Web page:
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Mountain man fights fear with focus

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in Leaders & Managers,Workplace Communication

Like most of us, Reinhold Messner’s career has traversed several stages. Unlike most of us, he has led the world in at least two of those stages.

First, Messner was one of the very best among elite rock climbers. Next, he became unquestionably the world’s greatest high-altitude mountaineer.

From a tiny mountain valley in Italy’s South Tirol, beneath the heavenly Geislerspitzen range, Messner made his first summit with his father at age 5. He took to dashing lightning-fast and alone to the tops of the highest mountains on earth … without oxygen, gear, porters, ropes or anything else but a small rucksack.

As a veteran of 31 expeditions of 8,000 meters, Messner became the first man to attain all 14 of the world’s 8,000-meter mountains and stands among the minority of top-flight climbers who haven’t died trying.

If you’ve ever wondered what makes mountain climbers into leaders, here are three traits:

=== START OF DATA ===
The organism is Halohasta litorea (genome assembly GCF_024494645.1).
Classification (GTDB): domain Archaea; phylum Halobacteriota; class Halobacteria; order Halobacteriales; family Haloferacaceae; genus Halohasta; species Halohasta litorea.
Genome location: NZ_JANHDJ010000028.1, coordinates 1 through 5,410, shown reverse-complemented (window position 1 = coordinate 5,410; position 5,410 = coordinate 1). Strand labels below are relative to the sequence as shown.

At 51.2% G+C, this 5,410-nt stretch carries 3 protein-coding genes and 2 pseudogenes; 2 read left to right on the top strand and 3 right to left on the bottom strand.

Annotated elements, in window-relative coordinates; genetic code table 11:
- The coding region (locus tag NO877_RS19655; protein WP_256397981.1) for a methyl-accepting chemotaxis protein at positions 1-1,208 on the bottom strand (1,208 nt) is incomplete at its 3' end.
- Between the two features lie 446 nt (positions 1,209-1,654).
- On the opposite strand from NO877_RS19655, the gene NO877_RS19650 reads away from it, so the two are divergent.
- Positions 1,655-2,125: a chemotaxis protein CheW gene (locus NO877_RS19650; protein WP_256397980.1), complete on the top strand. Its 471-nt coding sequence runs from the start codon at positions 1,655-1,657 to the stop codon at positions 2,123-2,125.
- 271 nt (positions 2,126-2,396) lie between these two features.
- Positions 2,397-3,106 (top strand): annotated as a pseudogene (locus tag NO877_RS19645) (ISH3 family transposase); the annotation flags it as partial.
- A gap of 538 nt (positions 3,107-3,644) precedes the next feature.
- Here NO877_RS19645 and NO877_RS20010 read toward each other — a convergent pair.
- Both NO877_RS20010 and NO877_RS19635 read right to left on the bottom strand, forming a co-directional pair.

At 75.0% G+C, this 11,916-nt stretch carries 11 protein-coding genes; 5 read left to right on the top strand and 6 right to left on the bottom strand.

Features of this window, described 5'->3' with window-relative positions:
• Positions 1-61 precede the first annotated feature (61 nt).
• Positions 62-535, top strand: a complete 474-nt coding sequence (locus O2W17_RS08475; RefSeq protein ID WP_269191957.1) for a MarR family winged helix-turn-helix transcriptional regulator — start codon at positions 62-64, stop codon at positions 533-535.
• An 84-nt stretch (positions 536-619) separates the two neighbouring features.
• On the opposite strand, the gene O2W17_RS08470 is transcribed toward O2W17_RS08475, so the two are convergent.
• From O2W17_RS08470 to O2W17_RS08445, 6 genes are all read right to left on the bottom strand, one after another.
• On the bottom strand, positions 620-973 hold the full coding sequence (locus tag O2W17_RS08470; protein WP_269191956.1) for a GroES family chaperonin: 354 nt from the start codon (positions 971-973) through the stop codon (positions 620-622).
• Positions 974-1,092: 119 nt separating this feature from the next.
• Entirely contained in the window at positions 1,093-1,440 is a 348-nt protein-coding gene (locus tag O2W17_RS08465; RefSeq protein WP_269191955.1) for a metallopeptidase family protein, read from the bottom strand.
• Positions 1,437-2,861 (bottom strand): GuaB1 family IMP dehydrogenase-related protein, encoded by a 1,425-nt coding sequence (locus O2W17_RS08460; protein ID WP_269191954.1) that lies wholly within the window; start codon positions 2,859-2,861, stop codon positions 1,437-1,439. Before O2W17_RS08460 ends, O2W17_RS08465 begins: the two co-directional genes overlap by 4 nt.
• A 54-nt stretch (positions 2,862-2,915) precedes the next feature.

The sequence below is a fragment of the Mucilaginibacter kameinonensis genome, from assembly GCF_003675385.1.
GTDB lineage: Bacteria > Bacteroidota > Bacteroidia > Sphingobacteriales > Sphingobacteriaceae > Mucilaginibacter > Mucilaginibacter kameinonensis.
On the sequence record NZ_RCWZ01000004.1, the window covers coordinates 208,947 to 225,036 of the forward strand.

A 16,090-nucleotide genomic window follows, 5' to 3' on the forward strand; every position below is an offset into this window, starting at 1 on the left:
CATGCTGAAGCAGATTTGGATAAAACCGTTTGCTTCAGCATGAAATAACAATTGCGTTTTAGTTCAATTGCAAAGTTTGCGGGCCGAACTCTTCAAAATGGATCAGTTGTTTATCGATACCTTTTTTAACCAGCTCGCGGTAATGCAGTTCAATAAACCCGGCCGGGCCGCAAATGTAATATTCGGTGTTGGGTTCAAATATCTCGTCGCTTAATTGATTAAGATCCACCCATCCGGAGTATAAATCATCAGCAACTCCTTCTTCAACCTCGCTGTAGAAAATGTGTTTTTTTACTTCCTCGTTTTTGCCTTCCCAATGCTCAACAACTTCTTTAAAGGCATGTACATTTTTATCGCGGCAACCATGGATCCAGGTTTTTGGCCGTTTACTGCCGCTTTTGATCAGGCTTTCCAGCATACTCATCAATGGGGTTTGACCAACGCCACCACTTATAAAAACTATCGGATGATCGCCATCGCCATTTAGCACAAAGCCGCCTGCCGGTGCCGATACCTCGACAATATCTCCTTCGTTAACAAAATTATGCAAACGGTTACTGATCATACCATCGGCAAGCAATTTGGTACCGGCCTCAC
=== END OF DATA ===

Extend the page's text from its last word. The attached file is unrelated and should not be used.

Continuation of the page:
1. They are not intimidated. They roll right over roadblocks.

    “Obstacles energize me,” says Messner.

  2. They know what they’re capable of. After watching Muhammad Ali’s boxing matches on the village television, Messner took to calling his climbs the way Ali called his fights: Instead of a boxer in round six, it would be the Eiger in 10 hours.

  3. They neutralize fear with concentration. “Courage is only the other half of fear,” Messner says. “Only because I am afraid, I need courage. So, when I start to climb, I am so concentrated that there is nothing else existing; and in this concentration, everything seems quite logical. There is no danger, anymore. The danger is gone. But the concentration is absolute.”
-- Adapted from “Murdering the Impossible,” Caroline Alexander, National Geographic.

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